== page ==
By Dona Lee Cockroft
In looking for a better way of life for their family, Hiram B. and Loretta White traveled from Kansas to Montrose in 1896 in a covered wagon. They were parents of ten children (including two sets of twin girls). Mother Loretta died in 1898 at the age of 45, so with the aid of the oldest daughter, Etta, Dad White moved the family to Cedaredge in 1902 and rented a farm. He also hauled wood with the team of mules: his pay for this was $1.00 a day. Dick was the fourth child. As a young boy, he carried wood upstairs for a grocery owner and was paid fifty cents for 3 hours work; all three boys helped with the farm work. The boys attended school through the eighth grade, and Etta made sure all the girls had a high school education. Dick and his brother Joe earned enough money to purchase three teams of horses and wagons. They hauled fruit, produce and coal to the mining camps in Ouray and Telluride.
Etta took a job with the Co-op Telephone Company as operator in Cedaredge. She held this position for 39 years, and also trained operators for Hotchkiss and Paonia exchanges. After Dad White passed away in 1922 and her siblings left home, she bought a lot in Cedaredge and built a two story house. It was a pleasure for her to work in her garden; she always had vegetables, berries and flowers to share with family and neighbors. She and Dad White are both buried in Cedaredge cemetery.
Dick and Eva Wood met at a dance in Hotchkiss and they were married in Springville, Utah, on December 4, 1906. Eva’s mother and Father, Frank and Zerelda Wood, had married in Missouri in 1889 and moved to Montrose later that year. Evan was born in Rico where the family located while her father worked for the mines with a team of horses. She eventually had eleven brothers and sisters. Frank moved the family to Hotchkiss, where he farmed, then to Delta. He opened a tire shop located in a building which was where part of Delta Hardware is now.
On August 25, 1909, Dick filed and received a homestead title from the Department of the Interior Land Office in Montrose on 160 acres northwest of Eckert (upper place.) After clearing fields, planting and irrigating crops, his ranch soon would support livestock. He later expanded his acreage. The ranch had good irrigation water. It was passed on to his son, Carl, who later sold it to the City of Delta for the water rights. Les Hamilton now has a lease on the ranch (called the White Ranch) from the City for ten years.
Dick and Eva’s oldest son, Fred, was born in 1907. His heart problems caused and early death at the age of 12. Carl was born in 1910, Glendalene in 1915, and Lla, the youngest, was born in 1917. Family life was hard on the ranch: up at sunrise and work until dark. During this time, Dick helped haul large rocks used in the construction of Eckert Odd Fellows Hall and the Presbyterian Church buildings. Nearby ranches were few and far between. Eva became a midwife and helped Dr. Bolton with deliveries in homes of neighbors. There were no tractors or balers; horses worked right along with the men. When machines did become available for combining, haying, filling silos and gathering crops, Evan and the girls were busy baking bread and preparing meals for all the crews that came to help. They also canned and preserved foods for winter use. Perishables were kept cool in iceboxes by blocks of ice cut from a pond on the ranch. The large building used for storing these blocks was insulated with sawdust and coal slack. Household water was hauled from the Delta pipeline, located above the ranch, and kept in a cistern, then into the kitchen by a hand pump. The family raised their own beef, chickens, pork and turkeys, and always had milk cows for milk, cream and butter. An underground cellar kept produce cool in the summer and safe from freezing in the winter.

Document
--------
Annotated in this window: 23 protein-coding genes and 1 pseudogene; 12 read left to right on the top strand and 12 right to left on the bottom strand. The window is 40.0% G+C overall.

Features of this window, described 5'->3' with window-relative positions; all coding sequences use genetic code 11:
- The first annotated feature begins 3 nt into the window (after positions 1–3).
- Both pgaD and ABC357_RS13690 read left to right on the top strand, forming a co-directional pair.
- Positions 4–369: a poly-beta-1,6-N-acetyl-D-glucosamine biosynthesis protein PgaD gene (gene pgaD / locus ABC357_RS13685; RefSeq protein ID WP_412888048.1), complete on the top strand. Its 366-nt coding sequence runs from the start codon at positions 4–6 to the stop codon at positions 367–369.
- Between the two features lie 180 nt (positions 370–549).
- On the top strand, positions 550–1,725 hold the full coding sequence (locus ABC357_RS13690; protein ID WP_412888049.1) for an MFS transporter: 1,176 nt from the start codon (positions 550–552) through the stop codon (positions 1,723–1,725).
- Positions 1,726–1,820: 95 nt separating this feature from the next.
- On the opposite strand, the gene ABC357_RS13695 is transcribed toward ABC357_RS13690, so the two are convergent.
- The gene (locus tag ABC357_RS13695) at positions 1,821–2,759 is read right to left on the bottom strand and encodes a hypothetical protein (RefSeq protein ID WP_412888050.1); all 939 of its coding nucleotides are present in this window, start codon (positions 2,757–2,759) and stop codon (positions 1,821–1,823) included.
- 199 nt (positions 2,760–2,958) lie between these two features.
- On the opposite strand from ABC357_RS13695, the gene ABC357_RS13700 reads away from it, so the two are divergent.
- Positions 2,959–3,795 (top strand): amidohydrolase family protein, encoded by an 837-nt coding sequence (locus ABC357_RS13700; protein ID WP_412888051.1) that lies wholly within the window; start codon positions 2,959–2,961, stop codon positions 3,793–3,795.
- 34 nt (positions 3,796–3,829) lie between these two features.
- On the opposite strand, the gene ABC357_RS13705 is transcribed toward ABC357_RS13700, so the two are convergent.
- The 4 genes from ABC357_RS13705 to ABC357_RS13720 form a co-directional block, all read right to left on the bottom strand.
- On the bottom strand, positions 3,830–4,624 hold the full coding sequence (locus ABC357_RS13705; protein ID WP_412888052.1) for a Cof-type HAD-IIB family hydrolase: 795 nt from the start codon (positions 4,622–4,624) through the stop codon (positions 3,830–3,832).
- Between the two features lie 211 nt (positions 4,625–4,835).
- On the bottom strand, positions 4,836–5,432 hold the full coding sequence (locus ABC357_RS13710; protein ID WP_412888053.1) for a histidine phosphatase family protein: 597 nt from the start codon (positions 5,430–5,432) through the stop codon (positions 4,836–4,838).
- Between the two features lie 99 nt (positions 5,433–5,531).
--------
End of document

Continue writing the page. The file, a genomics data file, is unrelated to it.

When relatives came for visits in the summer, the youngsters enjoyed horseback riding and swimming in the pond. The children rode horseback to the Jackrabbit School, located southwest of the ranch. They attended high school in Eckert. Eckert High School was closed the year after Glendalene graduated. Ila finished high school in Cedaredge.
Dick and Eva bought wasteland below Cory on Tongue Creek. He cleared the land and built a house (lower ranch) that became their home. Glendalene married Gordon Gore in 1933 and they moved to the upper place. They had three daughters while living there: Dona Lee, Janet and Myrna. Dr. Hick delivered Carlene and Dona Lee at the upper place. Carl’s family grew to include Carlene (Dougan), Dick Aaron and Patsy. Richard (Dick) and Gayla were Lla’s children.
Several years later, Gordon bought a farm in Gunnison Valley. As their cattle herds increased he and Dick would drive their herds to a collecting point west of the lower place in summers, to merge with other ranchers’ herds. All were then driven through the adobes up the side of Grand Mesa to their forest allotment. Ranchers sharing the same area were: Buck Peters, Art Lewis, Olin Bruton, Roblee Talbott, Clarence Hawkins and Bob Knox. They spent long hours in the saddle on a hot and dusty trail. There was a Pool cabin on the eastern side and the Point cabin on the western side. The calves were all branded before going onto the forest. The ranchers took turns riding fence lines and hauling salt block for minerals for the cattle. They reversed the process and drove the herds down the mountain in the fall.
Dick bought Dr. Bolton’s mountain pasture on Surface Creek for additional summer grazing land. Later, because of failing health, he and Eva sold the lower place and Bolton’s pasture and bought a home on Garnet Mesa in Delta.
Growing up on a cattle ranch taught much about working together. It strengthened family ties and we had the satisfaction of seeing the results of our labors.
Director, Delta County Historical Society and Museum